The only regional capital that the Russian army has seized since it invaded Ukraine in late February is the Ukrainian city of Kherson, and Russia has ordered its forces to leave the city.
On Wednesday, state media in Russia claimed that Sergei Shoigu, the country’s minister of defence, had ordered his troops to leave the Dnieper River’s west bank and defend their eastern flank.
Ukrainian officials, who have previously cautioned that such declarations might be a trap amid Ukraine’s counteroffensive in the southern area, made no immediate comment.
If confirmed, the pullout would represent a significant military retreat for Russia’s military in the war, which is nearing the end of its ninth month.
Why is the Kherson region of Ukraine so important strategically?
Kherson, a region in southern Ukraine, borders Crimea and provides Moscow with a land connection to the peninsula in the Black Sea that it seized from Kyiv in 2014.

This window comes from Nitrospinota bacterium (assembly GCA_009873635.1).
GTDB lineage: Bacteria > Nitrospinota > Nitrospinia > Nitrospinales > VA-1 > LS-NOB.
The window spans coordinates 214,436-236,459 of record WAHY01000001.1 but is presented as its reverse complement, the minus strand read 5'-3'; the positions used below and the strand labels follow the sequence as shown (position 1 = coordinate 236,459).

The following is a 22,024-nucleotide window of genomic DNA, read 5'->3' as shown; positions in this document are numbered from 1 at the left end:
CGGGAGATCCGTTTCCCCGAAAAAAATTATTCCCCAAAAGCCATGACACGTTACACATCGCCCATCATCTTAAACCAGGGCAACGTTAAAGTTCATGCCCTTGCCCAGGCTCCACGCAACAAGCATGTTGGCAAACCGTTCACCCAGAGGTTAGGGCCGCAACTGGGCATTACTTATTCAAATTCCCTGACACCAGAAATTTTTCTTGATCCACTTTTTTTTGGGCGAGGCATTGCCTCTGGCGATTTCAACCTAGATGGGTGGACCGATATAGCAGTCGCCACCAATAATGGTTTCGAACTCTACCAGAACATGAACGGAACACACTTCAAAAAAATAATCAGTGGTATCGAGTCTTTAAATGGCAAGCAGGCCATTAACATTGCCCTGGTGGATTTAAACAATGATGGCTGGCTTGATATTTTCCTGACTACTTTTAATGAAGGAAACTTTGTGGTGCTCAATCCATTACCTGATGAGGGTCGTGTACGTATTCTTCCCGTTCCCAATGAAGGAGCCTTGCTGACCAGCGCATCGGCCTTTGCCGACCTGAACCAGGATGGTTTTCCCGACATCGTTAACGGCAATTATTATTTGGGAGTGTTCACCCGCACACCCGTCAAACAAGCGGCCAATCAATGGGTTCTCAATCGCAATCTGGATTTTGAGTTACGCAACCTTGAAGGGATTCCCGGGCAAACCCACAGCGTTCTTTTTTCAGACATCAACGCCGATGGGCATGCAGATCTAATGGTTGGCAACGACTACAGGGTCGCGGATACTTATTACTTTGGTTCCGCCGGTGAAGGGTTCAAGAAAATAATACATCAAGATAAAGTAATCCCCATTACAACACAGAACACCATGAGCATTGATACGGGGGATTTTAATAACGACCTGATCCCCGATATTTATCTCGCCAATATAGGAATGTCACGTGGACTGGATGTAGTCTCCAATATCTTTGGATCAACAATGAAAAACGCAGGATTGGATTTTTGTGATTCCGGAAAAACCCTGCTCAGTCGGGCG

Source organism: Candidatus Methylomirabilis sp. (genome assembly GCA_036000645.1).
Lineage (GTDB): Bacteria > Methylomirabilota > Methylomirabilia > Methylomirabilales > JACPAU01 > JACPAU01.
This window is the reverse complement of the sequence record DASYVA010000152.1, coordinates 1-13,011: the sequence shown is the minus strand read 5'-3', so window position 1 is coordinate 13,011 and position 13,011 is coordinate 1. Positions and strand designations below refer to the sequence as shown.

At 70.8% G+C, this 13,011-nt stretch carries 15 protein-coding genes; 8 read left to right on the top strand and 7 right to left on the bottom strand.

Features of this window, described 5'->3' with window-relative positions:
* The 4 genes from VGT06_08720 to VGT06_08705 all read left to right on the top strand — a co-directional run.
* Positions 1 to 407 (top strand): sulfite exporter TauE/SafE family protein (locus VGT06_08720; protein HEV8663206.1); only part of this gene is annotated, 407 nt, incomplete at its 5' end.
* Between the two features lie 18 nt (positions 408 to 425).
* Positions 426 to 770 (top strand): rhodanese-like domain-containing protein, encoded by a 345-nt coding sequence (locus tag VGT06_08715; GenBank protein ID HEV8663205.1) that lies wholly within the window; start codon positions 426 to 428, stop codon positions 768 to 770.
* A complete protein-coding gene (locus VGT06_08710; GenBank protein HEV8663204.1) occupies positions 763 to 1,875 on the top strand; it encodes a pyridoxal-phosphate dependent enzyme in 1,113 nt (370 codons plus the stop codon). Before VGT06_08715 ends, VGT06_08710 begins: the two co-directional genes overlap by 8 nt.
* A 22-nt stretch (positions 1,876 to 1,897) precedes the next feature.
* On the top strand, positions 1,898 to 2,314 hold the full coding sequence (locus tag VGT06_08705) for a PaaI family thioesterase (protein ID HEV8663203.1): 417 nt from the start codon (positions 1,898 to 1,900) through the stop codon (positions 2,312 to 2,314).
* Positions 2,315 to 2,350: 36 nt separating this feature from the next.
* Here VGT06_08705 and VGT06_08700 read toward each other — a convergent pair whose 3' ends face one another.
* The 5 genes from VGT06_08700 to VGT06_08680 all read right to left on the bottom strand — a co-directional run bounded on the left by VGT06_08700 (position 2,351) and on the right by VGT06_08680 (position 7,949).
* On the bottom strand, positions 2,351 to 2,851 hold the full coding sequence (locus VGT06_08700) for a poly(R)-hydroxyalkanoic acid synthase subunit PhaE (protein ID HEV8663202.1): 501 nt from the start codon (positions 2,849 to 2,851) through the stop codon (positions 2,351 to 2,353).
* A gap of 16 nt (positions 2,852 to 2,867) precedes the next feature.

If Kyiv’s forces can reclaim large areas of territory in the region, Russia will lose access to that land corridor. Achieving such battlefield success would also enable Ukraine to deploy long-range artillery closer to Crimea, which Moscow regards as being vital to its interests.
If Ukraine retakes the partially held Kherson area, the Crimean peninsula’s fresh water supply would also be in danger.
Kyiv cut off the water supply via a canal from the Dnieper river after Moscow seized Crimea. Russia proceeded right away to open the canal after seizing parts of Kherson and the neighbouring Zaporizhia region to the east.
The local population, the irrigation of the peninsula’s dry land, and several military facilities all depend on Russia for their water needs.
Furthermore, Kyiv would be able to regain control of some of its coastline if it were to retake the Kherson region, which is on the Black Sea and had more than 1 million people living in it before the war. A major route for Ukrainian food exports to foreign markets is the Black Sea.
According to a senior adviser to Ukraine’s president, it is too early to discuss a Russian troop withdrawal from the southern city of Kherson.
Mykhailo Podolyak told the news agency, “It makes no sense to talk of a Russian withdrawal until the Ukrainian flag is flying over Kherson.”
In response to an ongoing Ukrainian counteroffensive, Podolyak said that some Russian troops were still present in the area and that Russian commanders were pouring in more troops.